01 Mar

The Heart Of Italy’s Olive Tree Fields

By Steve Petusevsky,

I’ve been cooking with olive oil for more than three decades. But I never thought about what goes into producing it.

This past week, I got to see where olive oil comes from and follow its production from tree to press. I was in Puglia, Italy, learning about olive oil from the locals through a consortium known as Olivita. Some of the growers I met are fifth-generation producers.

The quality of olive oil begins in the field. The Apulian region in southeast Italy is almost solely devoted to olive oil production. The entire region, more than 500 miles across, is covered with olive trees. Their distinct silver-green leaves can be found nowhere else in nature.

In the Bari area, the trees are allowed to grow to 9 to 15 feet high. Then the branches are hollowed out, allowing the sun to fully penetrate and enrich the flavor of the olives. This is a centuries-old method of farming called the Barese chalice.

We are fortunate to visit during one of the two annual harvest seasons. The farm’s owner explains that the olives need to be picked in various stages of ripeness and then their oils combined for best flavor.

In the groves, men with bright orange rakes pull the olives from their branches onto large nets spread at the base of the trees. With each pull of the rake, dozens of olives fall to the nets never touching the ground. From here they are scooped into barrels.

This is painstaking work and mechanical assistance is used along with traditional methods. A large mechanical arm is sometimes attached to the tree trunk, which vibrates the tree, releasing the olives into the net. Then the remainder of olives are hand harvested.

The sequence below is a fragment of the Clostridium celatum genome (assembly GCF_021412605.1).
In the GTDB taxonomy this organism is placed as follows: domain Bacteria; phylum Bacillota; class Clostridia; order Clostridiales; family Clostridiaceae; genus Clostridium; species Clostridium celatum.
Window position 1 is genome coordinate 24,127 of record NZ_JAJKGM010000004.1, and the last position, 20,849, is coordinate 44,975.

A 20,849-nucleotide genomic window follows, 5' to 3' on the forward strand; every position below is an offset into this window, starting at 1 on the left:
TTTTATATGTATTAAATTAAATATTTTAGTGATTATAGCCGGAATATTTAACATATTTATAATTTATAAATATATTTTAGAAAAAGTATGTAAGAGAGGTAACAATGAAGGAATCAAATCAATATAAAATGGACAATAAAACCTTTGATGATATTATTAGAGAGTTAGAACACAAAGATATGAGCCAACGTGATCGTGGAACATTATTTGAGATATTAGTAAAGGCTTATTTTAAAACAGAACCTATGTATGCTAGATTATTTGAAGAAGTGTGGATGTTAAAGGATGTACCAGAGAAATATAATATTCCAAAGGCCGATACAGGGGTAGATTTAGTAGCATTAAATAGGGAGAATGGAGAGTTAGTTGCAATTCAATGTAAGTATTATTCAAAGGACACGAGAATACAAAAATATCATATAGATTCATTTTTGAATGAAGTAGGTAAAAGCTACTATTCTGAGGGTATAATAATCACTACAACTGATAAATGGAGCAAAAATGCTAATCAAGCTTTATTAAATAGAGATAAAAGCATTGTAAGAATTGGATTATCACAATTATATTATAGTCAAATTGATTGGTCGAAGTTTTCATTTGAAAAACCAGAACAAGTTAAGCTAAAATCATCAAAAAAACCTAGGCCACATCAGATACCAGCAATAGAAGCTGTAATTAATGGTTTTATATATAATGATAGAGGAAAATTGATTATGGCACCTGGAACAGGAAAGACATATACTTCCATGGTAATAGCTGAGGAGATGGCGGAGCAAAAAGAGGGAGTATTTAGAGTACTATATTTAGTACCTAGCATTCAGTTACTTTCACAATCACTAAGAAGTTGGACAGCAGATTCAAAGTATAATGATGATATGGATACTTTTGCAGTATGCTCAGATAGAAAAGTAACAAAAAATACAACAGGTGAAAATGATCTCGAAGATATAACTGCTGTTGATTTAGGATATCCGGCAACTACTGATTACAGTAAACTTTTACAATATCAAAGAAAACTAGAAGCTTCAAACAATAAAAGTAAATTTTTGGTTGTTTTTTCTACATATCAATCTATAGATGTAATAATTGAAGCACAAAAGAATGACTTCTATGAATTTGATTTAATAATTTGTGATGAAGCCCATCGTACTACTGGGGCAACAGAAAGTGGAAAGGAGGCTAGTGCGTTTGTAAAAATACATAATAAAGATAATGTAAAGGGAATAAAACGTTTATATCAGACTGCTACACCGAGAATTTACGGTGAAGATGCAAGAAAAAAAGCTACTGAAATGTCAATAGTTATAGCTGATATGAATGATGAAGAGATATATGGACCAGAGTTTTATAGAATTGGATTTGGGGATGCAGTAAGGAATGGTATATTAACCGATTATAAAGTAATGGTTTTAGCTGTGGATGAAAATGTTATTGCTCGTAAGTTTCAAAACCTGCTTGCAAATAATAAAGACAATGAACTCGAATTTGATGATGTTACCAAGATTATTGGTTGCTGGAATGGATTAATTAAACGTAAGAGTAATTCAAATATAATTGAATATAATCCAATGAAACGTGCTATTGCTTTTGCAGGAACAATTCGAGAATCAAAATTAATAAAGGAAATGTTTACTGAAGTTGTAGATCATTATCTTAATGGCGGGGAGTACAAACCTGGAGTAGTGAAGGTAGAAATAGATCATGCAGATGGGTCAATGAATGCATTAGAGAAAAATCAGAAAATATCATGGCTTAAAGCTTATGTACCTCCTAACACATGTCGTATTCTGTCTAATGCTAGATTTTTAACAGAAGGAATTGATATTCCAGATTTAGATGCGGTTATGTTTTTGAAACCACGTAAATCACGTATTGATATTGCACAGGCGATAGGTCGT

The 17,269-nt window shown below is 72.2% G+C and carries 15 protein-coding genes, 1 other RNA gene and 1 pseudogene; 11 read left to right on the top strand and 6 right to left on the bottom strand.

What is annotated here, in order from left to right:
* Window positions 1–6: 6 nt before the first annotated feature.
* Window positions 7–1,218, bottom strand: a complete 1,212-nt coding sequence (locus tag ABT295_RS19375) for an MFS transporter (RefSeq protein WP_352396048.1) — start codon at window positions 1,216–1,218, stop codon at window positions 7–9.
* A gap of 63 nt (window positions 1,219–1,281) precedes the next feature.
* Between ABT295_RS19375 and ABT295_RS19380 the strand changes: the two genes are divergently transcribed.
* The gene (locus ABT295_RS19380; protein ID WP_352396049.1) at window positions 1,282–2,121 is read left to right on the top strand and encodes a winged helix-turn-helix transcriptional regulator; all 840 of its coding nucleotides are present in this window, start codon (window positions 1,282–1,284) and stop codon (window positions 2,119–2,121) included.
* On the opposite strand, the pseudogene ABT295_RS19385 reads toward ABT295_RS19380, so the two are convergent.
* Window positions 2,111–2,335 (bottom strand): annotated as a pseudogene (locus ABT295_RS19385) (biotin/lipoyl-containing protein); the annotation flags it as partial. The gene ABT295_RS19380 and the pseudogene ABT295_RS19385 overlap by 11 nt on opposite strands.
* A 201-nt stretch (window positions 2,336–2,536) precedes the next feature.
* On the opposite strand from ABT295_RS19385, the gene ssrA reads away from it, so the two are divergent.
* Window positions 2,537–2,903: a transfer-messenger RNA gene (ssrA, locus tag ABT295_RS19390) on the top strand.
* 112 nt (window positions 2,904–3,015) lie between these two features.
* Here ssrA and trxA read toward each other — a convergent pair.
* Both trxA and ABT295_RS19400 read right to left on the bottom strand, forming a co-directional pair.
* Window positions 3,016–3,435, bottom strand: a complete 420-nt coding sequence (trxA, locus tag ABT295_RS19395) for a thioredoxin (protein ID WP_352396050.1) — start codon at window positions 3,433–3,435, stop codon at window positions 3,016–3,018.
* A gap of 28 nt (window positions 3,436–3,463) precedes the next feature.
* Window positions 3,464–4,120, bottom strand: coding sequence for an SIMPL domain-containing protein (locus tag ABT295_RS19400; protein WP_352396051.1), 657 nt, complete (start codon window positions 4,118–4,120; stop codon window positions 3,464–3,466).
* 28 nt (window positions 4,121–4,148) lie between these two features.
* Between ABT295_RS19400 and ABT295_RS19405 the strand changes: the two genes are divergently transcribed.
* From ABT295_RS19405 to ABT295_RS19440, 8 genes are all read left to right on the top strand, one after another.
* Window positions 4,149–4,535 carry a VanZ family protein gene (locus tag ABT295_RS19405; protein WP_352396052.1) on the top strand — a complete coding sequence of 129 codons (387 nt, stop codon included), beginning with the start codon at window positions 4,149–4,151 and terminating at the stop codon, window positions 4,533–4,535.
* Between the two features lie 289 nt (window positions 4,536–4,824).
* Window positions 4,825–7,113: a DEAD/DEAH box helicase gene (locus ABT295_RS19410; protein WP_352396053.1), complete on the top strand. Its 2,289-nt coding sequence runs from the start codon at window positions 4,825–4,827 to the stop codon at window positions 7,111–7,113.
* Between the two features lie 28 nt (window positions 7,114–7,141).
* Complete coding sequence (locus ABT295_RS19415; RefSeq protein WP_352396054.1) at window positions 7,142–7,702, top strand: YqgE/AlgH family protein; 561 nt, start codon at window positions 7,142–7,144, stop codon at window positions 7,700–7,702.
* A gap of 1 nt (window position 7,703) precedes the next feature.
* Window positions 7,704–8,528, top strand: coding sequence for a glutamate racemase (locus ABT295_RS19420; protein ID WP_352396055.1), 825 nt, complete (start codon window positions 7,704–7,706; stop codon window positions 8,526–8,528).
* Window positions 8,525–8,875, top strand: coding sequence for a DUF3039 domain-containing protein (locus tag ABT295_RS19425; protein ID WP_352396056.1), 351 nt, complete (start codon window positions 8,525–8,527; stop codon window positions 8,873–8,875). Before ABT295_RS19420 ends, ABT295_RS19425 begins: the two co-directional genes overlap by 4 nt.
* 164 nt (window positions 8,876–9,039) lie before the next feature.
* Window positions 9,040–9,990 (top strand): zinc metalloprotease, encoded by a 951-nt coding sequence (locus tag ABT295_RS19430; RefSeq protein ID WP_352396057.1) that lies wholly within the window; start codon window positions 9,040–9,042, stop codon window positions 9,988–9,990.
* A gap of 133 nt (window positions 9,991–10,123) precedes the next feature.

It takes 100 kilograms of olives to produce 20 kilograms olive oil. A good crop yields about 300,000 tons of olives. Once harvested, the olives must be sent to the press within 24 hours. The modern press features very large stones that grind the olive pulp and mechanical equipment that separates the pits.

The extra-virgin olive oil is extracted without heat and is collected in large tanks protected from both light and heat. It then undergoes a process of natural decontamination yielding an oil that is a stunning green-gold color.

The extra-virgin variety comes only from the first pressing of the olives and can contain no more than 0.8 percent acidity.

Any extra-virgin olive oil that bears the D.O.P. (Protected Denomination of Origin) certification guarantees that it is cultivated, processed and bottled in the region that is included on the label. In this case, Bari or Terra di Bari. And I learn that the taste of olive oils are determined by the region where they are produced.

I then attend an olive oil tasting. We are served small glasses of olive oil, which we learn to slurp, covering our palates while swishing the oil around and then spitting it out. All great extra-virgin olive oil is judged by acidity and flavor.

Steve Petusevsky is the author of “The Whole Foods Market Cookbook” (Clarkson Potter, $25.95). If you have questions for him, write Vegetarian Today, Sun-Sentinel, 200 E. Las Olas Blvd., Fort Lauderdale, FL 33301-2293. Or send an e-mail with your full name, address and telephone number to dhartz(@sun-sentinel.com with “Vegetarian Today” in the subject line. Personal replies are not possible.

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